Although the social networking site has nearly 2 billion monthly active users worldwide, Facebook only sprang into existence in 2003. In the past several years, it has gained popularity not only in college circles, but among people of every age from every walk of life.
The Harvard University Origin Story
The very first incarnation of Facebook was at Harvard University.
Facemash and Hot or Not
Mark Zuckerberg, a sophomore at the time, created the site Facemash in October 2003. He created a version of the popular site Hot or Not exclusively for Harvard students.
Like Hot or Not, Facemash would show the user two pictures of people (normally young women) and ask the user to rate who was more attractive. In the case of Facemash, the young women displayed were members of Harvard's nine houses.
In order to get the site to work, Zuckerberg had to hack into Harvard's private network and grab photos from each house's dormitory ID pictures. Within a few days, the site was shut down by the Harvard administration. Understandably, Zuckerberg was charged with a breach of security and was set to be expelled. The charges were eventually dropped, and he was allowed to stay at Harvard.
The Creation of The Facebook
In February 2004, Zuckerberg used his knowledge from his last project to create "The Facebook." Many universities offer their students face books (literally books of faces) that help students recognize one another by name. Zuckerberg updated the idea for the 21st century with the creation of this website.
Within the first 30 days of the site's creation, over half of the undergraduates at Harvard were members of The Facebook. Due to the popularity of the site, Zuckerberg brought on Eduardo Saverin, Dustin Moskovitz and Andrew McCollum to help further develop and promote the site.
In March 2004, the site expanded to three more universities: Stanford, Columbia and Yale. Throughout the spring of that year, the site grew to serve the rest of the Ivy League schools and most Boston area schools.
Evolving Into Its Current Form
Up until June 2004, Facebook was officially called "The Facebook." However, the site was growing. To accommodate this growth, the base of operations moved from Boston to Palo Alto, California, and Zuckerberg dropped out of Harvard to focus on the company. He also hired Sean Parker to be the first president and got funding from Peter Thiel and Elon Musk, former PayPal executives.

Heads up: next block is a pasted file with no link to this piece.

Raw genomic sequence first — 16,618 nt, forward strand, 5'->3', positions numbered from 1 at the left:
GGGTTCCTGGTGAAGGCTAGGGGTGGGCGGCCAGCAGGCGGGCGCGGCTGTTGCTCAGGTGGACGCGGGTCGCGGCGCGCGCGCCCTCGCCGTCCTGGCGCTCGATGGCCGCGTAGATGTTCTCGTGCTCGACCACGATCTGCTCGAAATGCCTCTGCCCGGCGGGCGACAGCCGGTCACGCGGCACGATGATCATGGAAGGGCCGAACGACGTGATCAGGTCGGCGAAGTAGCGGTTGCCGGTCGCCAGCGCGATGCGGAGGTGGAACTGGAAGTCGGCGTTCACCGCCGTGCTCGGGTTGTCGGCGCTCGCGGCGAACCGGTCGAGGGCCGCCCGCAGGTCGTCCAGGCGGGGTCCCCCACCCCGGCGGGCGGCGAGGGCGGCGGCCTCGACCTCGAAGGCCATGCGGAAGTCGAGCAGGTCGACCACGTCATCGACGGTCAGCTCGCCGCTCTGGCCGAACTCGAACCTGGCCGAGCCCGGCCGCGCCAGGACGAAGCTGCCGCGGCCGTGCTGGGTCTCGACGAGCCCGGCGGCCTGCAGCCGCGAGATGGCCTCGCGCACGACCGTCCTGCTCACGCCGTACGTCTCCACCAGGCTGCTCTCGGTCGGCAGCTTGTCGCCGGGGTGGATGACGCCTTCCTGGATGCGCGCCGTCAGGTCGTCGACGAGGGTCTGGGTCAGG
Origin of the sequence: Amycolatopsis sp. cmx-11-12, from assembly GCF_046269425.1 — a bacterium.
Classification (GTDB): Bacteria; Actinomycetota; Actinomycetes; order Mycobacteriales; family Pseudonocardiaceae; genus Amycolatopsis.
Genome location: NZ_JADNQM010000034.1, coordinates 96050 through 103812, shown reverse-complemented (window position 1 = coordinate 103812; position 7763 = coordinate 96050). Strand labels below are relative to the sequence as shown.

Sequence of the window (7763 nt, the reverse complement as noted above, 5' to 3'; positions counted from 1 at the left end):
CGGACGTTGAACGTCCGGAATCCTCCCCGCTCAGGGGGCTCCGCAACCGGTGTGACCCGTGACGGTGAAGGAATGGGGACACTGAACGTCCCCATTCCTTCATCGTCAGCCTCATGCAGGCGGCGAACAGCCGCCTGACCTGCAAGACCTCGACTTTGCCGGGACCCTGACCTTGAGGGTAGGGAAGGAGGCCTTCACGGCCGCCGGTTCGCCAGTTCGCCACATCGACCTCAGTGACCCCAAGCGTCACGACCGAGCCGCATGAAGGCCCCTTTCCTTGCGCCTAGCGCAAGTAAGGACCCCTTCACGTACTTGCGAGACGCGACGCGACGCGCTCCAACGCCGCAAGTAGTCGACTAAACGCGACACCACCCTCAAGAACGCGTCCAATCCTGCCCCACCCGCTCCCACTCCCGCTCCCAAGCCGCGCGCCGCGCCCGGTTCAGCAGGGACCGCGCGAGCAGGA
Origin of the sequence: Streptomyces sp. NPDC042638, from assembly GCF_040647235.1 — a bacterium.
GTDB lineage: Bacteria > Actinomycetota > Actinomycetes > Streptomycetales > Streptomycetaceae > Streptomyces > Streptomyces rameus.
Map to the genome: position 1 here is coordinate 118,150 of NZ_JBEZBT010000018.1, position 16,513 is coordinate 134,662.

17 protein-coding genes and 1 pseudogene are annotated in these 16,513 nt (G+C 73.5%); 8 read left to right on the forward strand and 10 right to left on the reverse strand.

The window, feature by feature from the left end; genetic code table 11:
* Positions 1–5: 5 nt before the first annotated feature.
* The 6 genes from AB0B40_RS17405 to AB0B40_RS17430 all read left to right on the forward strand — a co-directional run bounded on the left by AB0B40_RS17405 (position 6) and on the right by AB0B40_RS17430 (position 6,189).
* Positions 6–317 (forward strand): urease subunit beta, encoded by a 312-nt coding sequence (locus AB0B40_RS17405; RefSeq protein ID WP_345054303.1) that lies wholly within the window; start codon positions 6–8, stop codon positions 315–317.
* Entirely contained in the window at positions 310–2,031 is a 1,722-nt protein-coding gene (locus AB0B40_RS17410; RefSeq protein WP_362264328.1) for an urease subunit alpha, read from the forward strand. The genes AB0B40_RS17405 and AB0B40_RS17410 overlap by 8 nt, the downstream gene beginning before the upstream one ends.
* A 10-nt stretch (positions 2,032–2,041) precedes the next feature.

Getting Members and Capital
The following year, The Facebook officially became Facebook. The company purchased the domain name www.facebook.com for $200,000. They also gained more than $13 million in funding and over 1 million members.
In 2006, several changes happened to the site, further bolstering its popularity. It rolled out the Newsfeed and opened the site up to all high school students and selected work networks.
The population of the site's user base grew even larger as younger students were allowed to join. Although rival social networking site MySpace had become very popular with teens, just as many within this age group were interested in being part of Facebook.
Finally, the social network opened up to anyone over the age of 13. This opened the doors for other types of social connections. Mom groups, activist groups, political groups, marketing groups and fan groups were able to join together on the site.
Gaining More Features
Over the course of the next few years, Facebook continued to update its features, allowing people to network with others based on different criteria. Users can join networks based on the city they live in, their workplace, their school and their region. The website helped people connect by suggesting friends who were in the same networks. These applications helped people grow friends lists quickly, further adding to its popularity.
In April of 2008, Facebook outranked MySpace by total number of visitors for the first time. Facebook had 123.9 million unique visitors, and MySpace had 114.6 unique visitors. Although the two sites launched within a year of each other, the initial restricted membership of Facebook was partially to blame for its slow build toward dominance.
Adding Messenger, Apps and Emoticons
In 2011, Messenger was introduced, allowing users to talk with friends without using the Facebook app on mobile devices. The social media giant also added stickers and hashtags a few years later, as well as the ability to edit posts.
In 2016, the site gained instant games, where users can play without installing new apps, as well as Facebook Live, the ability to stream live video to all your friends. The like button expanded to include new reactions, like angry, sad, and love.
Facebook has made over 60 acquisitions in an effort to improve the site. Some of the more notable include the following:
- FriendFeed (2009), adding the like button and updating the Newsfeed
- HotPotato (2010), gaining the ability to add check-in locations
- Instagram (2012), a popular photosharing site
- Face.com (2012), for facial recognition code
- Hot Studio (2013), for building brand tools
- Branch (2014), a platform for web conversations
- WhatsApp (2014), a mobile messaging platform
- Pebbles Interface (2015), for virtual reality and gesture-control technology
In 2017, Facebook has made leaps and bounds since its humble beginnings. It is a diverse, multi-faceted social media platform that can be used to connect with friends, promote business and relax during down time. It allows you to play games, chat with friends and connect with businesses in real-time.
Due to Facebook's loss of younger users to new media giants like Snapchat and Instagram, it released Stories, allowing you to use video and images, along with fun filters, that will only be available for 24 hours before disappearing forever. So while Facebook has seen decline in recent years, it is still very much a household name due to its continued upgrades to meet user needs and emerging trends.